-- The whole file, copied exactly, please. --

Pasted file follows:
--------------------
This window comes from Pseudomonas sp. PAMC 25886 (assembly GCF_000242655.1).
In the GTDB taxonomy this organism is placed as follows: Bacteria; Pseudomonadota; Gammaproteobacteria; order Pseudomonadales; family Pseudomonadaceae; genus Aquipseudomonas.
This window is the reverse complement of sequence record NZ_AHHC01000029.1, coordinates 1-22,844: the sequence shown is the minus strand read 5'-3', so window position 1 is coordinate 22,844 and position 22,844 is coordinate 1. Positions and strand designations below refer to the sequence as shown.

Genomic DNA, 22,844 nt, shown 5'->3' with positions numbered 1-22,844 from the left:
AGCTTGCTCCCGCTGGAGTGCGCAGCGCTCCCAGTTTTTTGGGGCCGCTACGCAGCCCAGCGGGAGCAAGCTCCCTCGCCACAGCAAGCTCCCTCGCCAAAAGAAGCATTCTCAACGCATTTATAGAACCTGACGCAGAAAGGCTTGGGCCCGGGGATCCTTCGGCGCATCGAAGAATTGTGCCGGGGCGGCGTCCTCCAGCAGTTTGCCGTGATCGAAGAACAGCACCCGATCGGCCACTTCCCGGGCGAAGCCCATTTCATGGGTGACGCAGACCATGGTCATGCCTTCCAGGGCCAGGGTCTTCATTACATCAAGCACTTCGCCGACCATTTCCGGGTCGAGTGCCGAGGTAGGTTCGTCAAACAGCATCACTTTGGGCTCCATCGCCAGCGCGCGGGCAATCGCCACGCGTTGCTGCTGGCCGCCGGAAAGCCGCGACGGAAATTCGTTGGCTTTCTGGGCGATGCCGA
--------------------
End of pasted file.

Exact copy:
This window comes from Pseudomonas sp. PAMC 25886 (assembly GCF_000242655.1).
In the GTDB taxonomy this organism is placed as follows: Bacteria; Pseudomonadota; Gammaproteobacteria; order Pseudomonadales; family Pseudomonadaceae; genus Aquipseudomonas.
This window is the reverse complement of sequence record NZ_AHHC01000029.1, coordinates 1-22,844: the sequence shown is the minus strand read 5'-3', so window position 1 is coordinate 22,844 and position 22,844 is coordinate 1. Positions and strand designations below refer to the sequence as shown.

Genomic DNA, 22,844 nt, shown 5'->3' with positions numbered 1-22,844 from the left:
AGCTTGCTCCCGCTGGAGTGCGCAGCGCTCCCAGTTTTTTGGGGCCGCTACGCAGCCCAGCGGGAGCAAGCTCCCTCGCCACAGCAAGCTCCCTCGCCAAAAGAAGCATTCTCAACGCATTTATAGAACCTGACGCAGAAAGGCTTGGGCCCGGGGATCCTTCGGCGCATCGAAGAATTGTGCCGGGGCGGCGTCCTCCAGCAGTTTGCCGTGATCGAAGAACAGCACCCGATCGGCCACTTCCCGGGCGAAGCCCATTTCATGGGTGACGCAGACCATGGTCATGCCTTCCAGGGCCAGGGTCTTCATTACATCAAGCACTTCGCCGACCATTTCCGGGTCGAGTGCCGAGGTAGGTTCGTCAAACAGCATCACTTTGGGCTCCATCGCCAGCGCGCGGGCAATCGCCACGCGTTGCTGCTGGCCGCCGGAAAGCCGCGACGGAAATTCGTTGGCTTTCTGGGCGATGCCGA